Thursday, May 19, 2016

Debate: Sauron or Melkor?

Well friends, the Hobbit Lifestyle Debate just passed up 12 Things You Should Never Say to a Lord of the Rings Fan as the most popular post. In celebration, my sister Emily and I are back with another debate.



This time, the question is: who is the better “bad guy”? Sauron, or Melkor?

Emily and I actually both agree on who the better bad guy is (who I will not--at this time--disclose) but for the purposes of this debate one of us (not saying who) will be playing devil’s advocate (no pun intended). Emily will be advocating for Melkor and I will be on the side of Sauron.  Emily will be in green.

Since Emily went first last time, I will start out.

Sauron Opening Statement
Sauron the Deceiver clearly learned a lot from his tutor, Melkor. He was able to learn a lot from Melkor’s mistakes and--cunning as he is--reassessed Melkor’s ideas and came up with better ones. The result was a “bad guy 2.0”, new and improved. My first three points in this argument will be the following: a) Sauron is far better at being tricky and stealthy, in opposition to Melkor’s outward menace b) Sauron lasted much longer than Melkor because he had the benefit of education, and c) Sauron was able to rebuild after being defeated not once, not twice, but three times--a true sign of flexibility and cunning.

Melkor Opening Statement
While Sauron undoubtedly changed the face of Middle-earth, it was Melkor, also known as Morgoth, who truly established evil as a force to be reckoned with. As the greatest of the Ainur, Melkor is naturally more powerful than Sauron, and was able to wreak havoc in ways Sauron would never be able to. My argument hinges upon the facts that Melkor is naturally a more powerful being than Sauron, that Melkor prevailed for hundreds of years against a much mightier enemy, and that Melkor created an environment which allowed his malice to thrive for centuries after his defeat, proof that he focused on long term domination rather than short term gratification.




Sauron Point #1
My first point is that Sauron is far better at being tricky and stealthy, in opposition to Melkor’s outward menace. Melkor started off his career by being extremely outward with his hatred toward the Valar as well as the Children of Illuvatar. This became a disadvantage for him because he was unable to subtly corrupt people (like Sauron does so well) but had to resort to outright torture and brute strength. In contrast to this, Sauron is far more mysterious and excels at fooling and tricking people, as he did in the island of Numenor. The destruction of some of the best Men to ever live was one of Sauron’s greatest achievements, and he did it not by laying their island under siege, nor by entering battle (as Melkor undoubtedly would have done) but by infiltrating the elite of the island and planting corruption within the Men’s hearts. The latter is much more effective, as it ends in Men choosing to do wrong rather than just becoming victims. For instance, Melkor tortures and abuses Turin and Nienor in the First Age. These two characters die, but in dying, escape Melkor’s grasp. Sauron corrupts the Ringwraiths and they can never escape his grasp. Similarly, Sauron doesn’t just kill the Numenorians, he ruins them.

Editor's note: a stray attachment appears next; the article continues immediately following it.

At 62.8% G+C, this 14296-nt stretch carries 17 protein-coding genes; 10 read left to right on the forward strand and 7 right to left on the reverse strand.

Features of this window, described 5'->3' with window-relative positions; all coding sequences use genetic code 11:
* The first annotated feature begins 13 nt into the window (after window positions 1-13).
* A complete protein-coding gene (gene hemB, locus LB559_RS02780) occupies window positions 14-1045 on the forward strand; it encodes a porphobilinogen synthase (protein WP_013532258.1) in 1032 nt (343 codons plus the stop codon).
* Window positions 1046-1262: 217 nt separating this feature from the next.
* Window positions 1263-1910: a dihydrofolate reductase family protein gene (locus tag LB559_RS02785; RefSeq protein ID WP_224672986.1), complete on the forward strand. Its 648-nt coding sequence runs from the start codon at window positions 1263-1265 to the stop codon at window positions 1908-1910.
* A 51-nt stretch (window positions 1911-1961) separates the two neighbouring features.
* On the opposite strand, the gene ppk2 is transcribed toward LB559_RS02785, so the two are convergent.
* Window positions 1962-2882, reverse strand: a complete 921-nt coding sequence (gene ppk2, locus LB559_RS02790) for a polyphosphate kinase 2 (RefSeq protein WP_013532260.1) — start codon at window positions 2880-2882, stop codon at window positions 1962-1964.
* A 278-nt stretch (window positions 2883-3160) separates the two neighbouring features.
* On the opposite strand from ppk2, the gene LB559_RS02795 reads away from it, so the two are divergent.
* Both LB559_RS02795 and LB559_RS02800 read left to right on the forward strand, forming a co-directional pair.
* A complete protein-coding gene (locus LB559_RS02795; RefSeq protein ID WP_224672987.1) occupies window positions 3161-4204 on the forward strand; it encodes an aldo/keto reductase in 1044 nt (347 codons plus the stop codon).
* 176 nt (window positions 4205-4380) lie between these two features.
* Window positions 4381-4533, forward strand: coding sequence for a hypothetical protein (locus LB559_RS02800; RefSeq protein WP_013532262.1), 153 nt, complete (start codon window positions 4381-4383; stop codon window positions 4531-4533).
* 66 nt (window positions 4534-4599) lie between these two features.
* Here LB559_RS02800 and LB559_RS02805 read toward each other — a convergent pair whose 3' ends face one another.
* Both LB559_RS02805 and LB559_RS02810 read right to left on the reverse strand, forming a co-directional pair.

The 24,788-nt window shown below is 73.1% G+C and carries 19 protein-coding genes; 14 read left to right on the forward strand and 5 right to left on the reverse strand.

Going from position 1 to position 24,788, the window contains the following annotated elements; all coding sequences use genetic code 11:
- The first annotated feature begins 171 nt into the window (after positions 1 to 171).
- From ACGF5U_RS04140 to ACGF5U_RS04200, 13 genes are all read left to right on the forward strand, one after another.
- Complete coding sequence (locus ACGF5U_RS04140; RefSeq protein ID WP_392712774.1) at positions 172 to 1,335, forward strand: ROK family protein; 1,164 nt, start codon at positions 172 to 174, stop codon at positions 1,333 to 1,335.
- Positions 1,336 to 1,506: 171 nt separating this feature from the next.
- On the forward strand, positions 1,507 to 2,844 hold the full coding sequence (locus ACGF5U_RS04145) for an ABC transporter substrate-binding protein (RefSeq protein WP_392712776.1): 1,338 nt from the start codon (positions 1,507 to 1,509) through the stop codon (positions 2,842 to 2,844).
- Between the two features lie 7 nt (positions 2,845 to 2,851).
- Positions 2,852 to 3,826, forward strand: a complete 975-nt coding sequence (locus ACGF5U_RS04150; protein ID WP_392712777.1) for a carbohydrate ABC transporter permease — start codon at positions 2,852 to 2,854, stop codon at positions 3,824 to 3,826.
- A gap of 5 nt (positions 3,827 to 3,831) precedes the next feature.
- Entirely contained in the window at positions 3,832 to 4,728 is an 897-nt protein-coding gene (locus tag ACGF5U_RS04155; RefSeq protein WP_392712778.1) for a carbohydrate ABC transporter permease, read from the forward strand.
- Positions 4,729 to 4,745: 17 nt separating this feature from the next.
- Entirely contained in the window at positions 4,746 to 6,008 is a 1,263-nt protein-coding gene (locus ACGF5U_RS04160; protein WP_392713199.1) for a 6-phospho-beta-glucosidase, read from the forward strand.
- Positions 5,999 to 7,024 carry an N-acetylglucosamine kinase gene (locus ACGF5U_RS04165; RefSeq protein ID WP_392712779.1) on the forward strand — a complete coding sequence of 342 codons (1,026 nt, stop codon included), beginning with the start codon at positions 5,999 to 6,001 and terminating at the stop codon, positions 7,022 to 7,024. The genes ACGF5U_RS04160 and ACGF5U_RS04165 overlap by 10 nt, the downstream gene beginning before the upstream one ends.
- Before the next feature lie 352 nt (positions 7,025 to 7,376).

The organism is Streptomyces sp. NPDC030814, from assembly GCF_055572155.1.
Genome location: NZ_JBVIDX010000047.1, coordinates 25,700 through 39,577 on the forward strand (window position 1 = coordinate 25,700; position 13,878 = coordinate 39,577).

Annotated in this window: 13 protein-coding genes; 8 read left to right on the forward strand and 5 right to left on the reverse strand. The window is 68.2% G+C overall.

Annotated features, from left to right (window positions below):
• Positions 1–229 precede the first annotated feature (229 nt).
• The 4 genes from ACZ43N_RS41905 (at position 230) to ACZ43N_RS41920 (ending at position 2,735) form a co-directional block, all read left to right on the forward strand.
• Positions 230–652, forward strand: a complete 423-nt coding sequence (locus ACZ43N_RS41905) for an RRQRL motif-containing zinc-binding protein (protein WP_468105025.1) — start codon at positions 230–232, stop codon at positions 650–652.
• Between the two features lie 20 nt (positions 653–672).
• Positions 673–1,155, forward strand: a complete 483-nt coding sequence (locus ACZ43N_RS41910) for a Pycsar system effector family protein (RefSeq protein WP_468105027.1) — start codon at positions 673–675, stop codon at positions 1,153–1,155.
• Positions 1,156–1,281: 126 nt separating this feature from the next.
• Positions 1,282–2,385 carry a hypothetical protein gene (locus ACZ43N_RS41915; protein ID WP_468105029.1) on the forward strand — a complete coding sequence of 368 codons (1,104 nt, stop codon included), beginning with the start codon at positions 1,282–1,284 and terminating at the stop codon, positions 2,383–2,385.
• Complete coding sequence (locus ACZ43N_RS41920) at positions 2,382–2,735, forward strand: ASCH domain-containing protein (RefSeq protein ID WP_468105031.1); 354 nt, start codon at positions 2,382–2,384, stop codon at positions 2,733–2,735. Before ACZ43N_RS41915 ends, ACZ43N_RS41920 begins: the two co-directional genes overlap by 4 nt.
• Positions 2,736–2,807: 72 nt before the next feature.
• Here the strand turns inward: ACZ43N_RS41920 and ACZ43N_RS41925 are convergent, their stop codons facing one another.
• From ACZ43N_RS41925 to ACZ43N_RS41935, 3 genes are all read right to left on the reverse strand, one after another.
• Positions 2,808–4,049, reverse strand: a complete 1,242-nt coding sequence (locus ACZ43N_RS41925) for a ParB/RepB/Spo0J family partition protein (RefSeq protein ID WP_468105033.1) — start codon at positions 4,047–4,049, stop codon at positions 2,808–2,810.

Melkor Rebuttal #1
I firmly believe Sauron’s subversion tactics were a) only adopted because he just wasn’t as strong as Melkor, and b) just happened to be the right way to deal with Men because, you know, they are so weak-willed. Melkor never even attempted to conquer Numenor; I have no doubt that he could have. That’s just not how the story worked out temporally.


Sauron Redirect #1
Melkor either underestimated the power of Numenor or was unable to figure out how to conquer it, because whether he liked it or not, the future people of Numenor were some of his greatest adversaries. I don’t think he just decided not to attack the Edain, I think he could not figure out an effective way to. AND EVEN IF HE HAD succeeded in killing them all, they still would not be “conquered”. Like I said before, even in death they would escape his grasp. Sauron completely subverted them so that they would be unclean sinners who themselves would never be free while under his power.



Sauron Point #2
My second argument is that Sauron lasted much longer than Melkor because he had the benefit of education. Sauron was able to see Melkor’s mistakes as he made them, take those failings, and fix them for his own career. Examples of these repaired shortcomings include: being stealthy rather than outwardly evil, corrupting rather than just attacking, exploiting weakness rather than injuring, etc. Just to be clear, it makes no difference that Melkor was originally the teacher. Quite often, students end up better off than their tutors. Could anyone say that Aristotle is less than Plato simply because he was his student? Of course not; he got all of Plato’s knowledge, plus his own intuition. The same is true with Sauron; he had Melkor’s knowledge and his own.

Melkor Rebuttal #2